We’re always looking for reasons, causality, connections, in life and in science. There’s an ongoing project that might be an invaluable tool in discovering unexpected interconnectivity on the planet’s surface.
The ICARUS Initiative (“International Cooperation for Animal Research Using Space”) is a scientific collaboration working towards placing a remote sensory system on the International Space Station to track tagged animals around the globe.
The Icarus team is developing tag sensors that can be placed on any kind of animal, from zebras to butterflies, and which will relay the animals’ movements to the ISS antenna for distribution and analysis.
By allowing scientists combine data sets from separate studies in new ways, including meteorological and geological data, entirely new questions can be proposed and ideas tested.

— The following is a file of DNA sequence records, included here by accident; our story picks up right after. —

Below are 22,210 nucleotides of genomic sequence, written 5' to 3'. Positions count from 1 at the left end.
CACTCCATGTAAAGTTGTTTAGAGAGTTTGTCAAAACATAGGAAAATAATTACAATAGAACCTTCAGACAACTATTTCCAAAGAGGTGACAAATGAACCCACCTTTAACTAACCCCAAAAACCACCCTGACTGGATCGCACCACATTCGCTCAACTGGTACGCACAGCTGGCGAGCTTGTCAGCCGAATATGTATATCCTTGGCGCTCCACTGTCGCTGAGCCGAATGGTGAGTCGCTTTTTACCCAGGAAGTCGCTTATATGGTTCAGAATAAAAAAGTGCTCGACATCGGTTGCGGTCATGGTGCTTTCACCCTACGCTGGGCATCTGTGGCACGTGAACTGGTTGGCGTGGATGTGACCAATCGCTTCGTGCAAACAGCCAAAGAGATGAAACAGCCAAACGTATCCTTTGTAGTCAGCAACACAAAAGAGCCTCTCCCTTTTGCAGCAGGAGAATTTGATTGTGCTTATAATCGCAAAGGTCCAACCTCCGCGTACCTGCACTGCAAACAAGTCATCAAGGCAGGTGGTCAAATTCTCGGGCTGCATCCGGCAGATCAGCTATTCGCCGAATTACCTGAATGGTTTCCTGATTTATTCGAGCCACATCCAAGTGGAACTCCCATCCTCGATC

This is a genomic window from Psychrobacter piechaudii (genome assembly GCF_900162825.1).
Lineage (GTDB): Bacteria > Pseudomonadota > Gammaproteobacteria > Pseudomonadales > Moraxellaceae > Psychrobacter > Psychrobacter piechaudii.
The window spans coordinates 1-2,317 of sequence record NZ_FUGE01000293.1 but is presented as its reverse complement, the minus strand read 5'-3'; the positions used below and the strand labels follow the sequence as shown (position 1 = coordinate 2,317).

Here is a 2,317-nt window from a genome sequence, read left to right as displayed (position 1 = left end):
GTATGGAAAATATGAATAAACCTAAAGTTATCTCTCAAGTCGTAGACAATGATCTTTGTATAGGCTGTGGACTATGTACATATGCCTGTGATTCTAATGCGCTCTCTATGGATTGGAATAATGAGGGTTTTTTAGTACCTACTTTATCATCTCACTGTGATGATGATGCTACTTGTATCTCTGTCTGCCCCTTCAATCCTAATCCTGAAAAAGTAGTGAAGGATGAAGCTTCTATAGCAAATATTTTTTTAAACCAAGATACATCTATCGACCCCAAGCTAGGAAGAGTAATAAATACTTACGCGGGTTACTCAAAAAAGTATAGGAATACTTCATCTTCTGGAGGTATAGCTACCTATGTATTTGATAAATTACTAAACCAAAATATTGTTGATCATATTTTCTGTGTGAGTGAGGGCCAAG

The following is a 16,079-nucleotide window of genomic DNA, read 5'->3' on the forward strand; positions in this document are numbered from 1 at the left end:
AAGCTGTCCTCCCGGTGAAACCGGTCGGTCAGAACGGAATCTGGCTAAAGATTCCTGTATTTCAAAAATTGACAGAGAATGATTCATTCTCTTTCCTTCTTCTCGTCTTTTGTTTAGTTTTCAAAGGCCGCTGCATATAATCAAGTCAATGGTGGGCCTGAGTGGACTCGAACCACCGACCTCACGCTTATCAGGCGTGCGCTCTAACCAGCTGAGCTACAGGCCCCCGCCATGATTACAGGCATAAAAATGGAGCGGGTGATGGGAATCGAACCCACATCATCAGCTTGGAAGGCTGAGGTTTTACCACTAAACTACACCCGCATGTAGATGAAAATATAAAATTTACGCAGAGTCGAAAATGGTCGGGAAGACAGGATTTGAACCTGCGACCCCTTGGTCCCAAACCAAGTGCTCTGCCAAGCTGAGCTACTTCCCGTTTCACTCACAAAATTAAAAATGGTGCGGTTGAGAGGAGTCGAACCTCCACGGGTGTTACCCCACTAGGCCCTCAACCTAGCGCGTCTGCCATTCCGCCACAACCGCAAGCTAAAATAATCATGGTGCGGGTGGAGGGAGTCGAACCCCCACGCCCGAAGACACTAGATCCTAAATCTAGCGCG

Suggested uses include tracking the spread of disease, gaining insight into migration, ecological patterns and better understanding of evolutionary processes.
And then there’s the example given by Dr. Martin Wikelski, head of the ICARUS Initiative and Director at the Max Planck Institute for Ornithology: By observing the movement of goats on Italy’s Mount Etna, volcanic eruptions can be predicted up to six hours in advance.
When I was a kid growing up in California, it was common to pass the pre-Internet, pre-digital time of day by making God’s eyes, stick and yarn creations that symbolize the power to see and understand the unknown. God’s eye weavings are mostly decorative now, but the basic colors represent various aspects of life. Weaving together a God’s eye can be a way of meditating on how the various strands of life work together in unseen ways.
There isn’t really a scientific equivalent to the God’s eye, but projects like the Icarus Initiative might just be a start.